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Article history:

Received 12 November 2015 Received in revised form 17 April 2016 Accepted 23 April 2016 Available online xxxx

Keywords:

Integrated biorefinery Microalgae biorefinery Microalgae processing Microalgae products Parametric analysis Sustainable biorefinery

1. Introduction

Microalgae are emerging as potential feedstock for a number of different industrial sectors such as food commodities, biofuels, biobased chemicals, fine organics, bioplastics, pigments, cosmetics and pharmaceuticals among others [16,19,25,36,43,61]. Additionally, their advantages over conventional forestry, agricultural crops and other aquatic plants have extensively been discussed in literature (e.g. [6,43]), some

* Corresponding author at: Julianalaan 67,2628 BC Delft, Room: 2.030, The Netherlands. E-mail address: J.A.PosadaDuque@tudelft.nl (J.A Posada).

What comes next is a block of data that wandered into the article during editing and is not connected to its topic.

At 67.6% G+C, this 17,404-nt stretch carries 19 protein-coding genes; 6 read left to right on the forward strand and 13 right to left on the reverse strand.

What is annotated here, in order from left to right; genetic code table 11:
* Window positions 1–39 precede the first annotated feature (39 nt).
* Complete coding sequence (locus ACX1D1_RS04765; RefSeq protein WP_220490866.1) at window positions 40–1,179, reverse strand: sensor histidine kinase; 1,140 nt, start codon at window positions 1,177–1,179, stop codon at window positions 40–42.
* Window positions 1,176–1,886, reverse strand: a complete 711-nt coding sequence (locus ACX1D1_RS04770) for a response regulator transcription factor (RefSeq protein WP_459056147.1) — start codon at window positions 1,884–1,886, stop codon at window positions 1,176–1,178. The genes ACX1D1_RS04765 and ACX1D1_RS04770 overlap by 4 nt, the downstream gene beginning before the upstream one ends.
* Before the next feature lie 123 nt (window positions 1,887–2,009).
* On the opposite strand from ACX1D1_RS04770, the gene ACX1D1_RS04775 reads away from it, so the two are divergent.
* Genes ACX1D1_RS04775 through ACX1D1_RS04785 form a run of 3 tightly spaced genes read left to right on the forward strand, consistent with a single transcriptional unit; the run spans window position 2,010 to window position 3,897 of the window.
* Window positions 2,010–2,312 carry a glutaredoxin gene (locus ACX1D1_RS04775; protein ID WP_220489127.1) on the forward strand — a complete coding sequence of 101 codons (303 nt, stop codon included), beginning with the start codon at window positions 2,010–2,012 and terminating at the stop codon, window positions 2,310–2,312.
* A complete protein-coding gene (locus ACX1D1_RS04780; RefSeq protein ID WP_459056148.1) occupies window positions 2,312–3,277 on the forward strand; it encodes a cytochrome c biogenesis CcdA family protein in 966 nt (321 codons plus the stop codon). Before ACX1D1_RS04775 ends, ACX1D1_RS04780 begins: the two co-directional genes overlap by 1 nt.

examples are: high aerial biomass productivity; high CO2 fixation capacity; ability to grow in marginal land, seawater or wastewater; and ability to produce a large variety of valuable products. These advantages create an optimistic environment for their potential commercial exploitation which has been further stimulated by the development of policy frameworks supporting the use of non-food feedstocks. However, despite the large R&D investments for algal biofuels, many challenges have impeded their production and utilization at industrial scale. Brennan and Owende [6]) report six main limiting factors: i) microalgae composition; ii) photosynthetic efficiencies, iii) technological challenges (species cultivation, evaporation reduction and CO2 diffusion losses); iv) high net energy use; v) lack of exemplary large-scale plants; and vi) usability of flue gases. The combination of these predominantly

http: //dx.doi.org/10.1016/j.algal.2016.04.022 2211-9264/© 2016 Elsevier B.V. All rights reserved.